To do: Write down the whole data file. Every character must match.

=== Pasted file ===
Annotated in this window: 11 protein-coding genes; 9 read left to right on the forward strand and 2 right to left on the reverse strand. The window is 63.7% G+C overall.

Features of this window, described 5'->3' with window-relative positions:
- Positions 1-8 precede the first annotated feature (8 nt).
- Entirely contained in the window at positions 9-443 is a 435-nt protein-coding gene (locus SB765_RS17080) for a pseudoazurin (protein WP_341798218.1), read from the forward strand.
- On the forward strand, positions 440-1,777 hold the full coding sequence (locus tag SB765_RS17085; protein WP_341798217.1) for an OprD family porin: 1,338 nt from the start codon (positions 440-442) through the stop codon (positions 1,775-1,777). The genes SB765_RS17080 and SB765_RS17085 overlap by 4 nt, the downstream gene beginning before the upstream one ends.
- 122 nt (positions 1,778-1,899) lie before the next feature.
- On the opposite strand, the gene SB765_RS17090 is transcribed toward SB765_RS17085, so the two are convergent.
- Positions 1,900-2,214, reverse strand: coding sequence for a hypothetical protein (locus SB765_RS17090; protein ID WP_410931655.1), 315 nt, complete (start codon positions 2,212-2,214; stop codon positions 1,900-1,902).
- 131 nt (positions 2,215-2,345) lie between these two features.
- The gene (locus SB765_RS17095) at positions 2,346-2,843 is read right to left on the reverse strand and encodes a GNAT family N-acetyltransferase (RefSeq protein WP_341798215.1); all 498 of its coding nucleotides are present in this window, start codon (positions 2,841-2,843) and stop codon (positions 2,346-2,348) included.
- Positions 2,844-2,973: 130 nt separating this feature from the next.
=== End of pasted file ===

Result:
Annotated in this window: 11 protein-coding genes; 9 read left to right on the forward strand and 2 right to left on the reverse strand. The window is 63.7% G+C overall.

Features of this window, described 5'->3' with window-relative positions:
- Positions 1-8 precede the first annotated feature (8 nt).
- Entirely contained in the window at positions 9-443 is a 435-nt protein-coding gene (locus SB765_RS17080) for a pseudoazurin (protein WP_341798218.1), read from the forward strand.
- On the forward strand, positions 440-1,777 hold the full coding sequence (locus tag SB765_RS17085; protein WP_341798217.1) for an OprD family porin: 1,338 nt from the start codon (positions 440-442) through the stop codon (positions 1,775-1,777). The genes SB765_RS17080 and SB765_RS17085 overlap by 4 nt, the downstream gene beginning before the upstream one ends.
- 122 nt (positions 1,778-1,899) lie before the next feature.
- On the opposite strand, the gene SB765_RS17090 is transcribed toward SB765_RS17085, so the two are convergent.
- Positions 1,900-2,214, reverse strand: coding sequence for a hypothetical protein (locus SB765_RS17090; protein ID WP_410931655.1), 315 nt, complete (start codon positions 2,212-2,214; stop codon positions 1,900-1,902).
- 131 nt (positions 2,215-2,345) lie between these two features.
- The gene (locus SB765_RS17095) at positions 2,346-2,843 is read right to left on the reverse strand and encodes a GNAT family N-acetyltransferase (RefSeq protein WP_341798215.1); all 498 of its coding nucleotides are present in this window, start codon (positions 2,841-2,843) and stop codon (positions 2,346-2,348) included.
- Positions 2,844-2,973: 130 nt separating this feature from the next.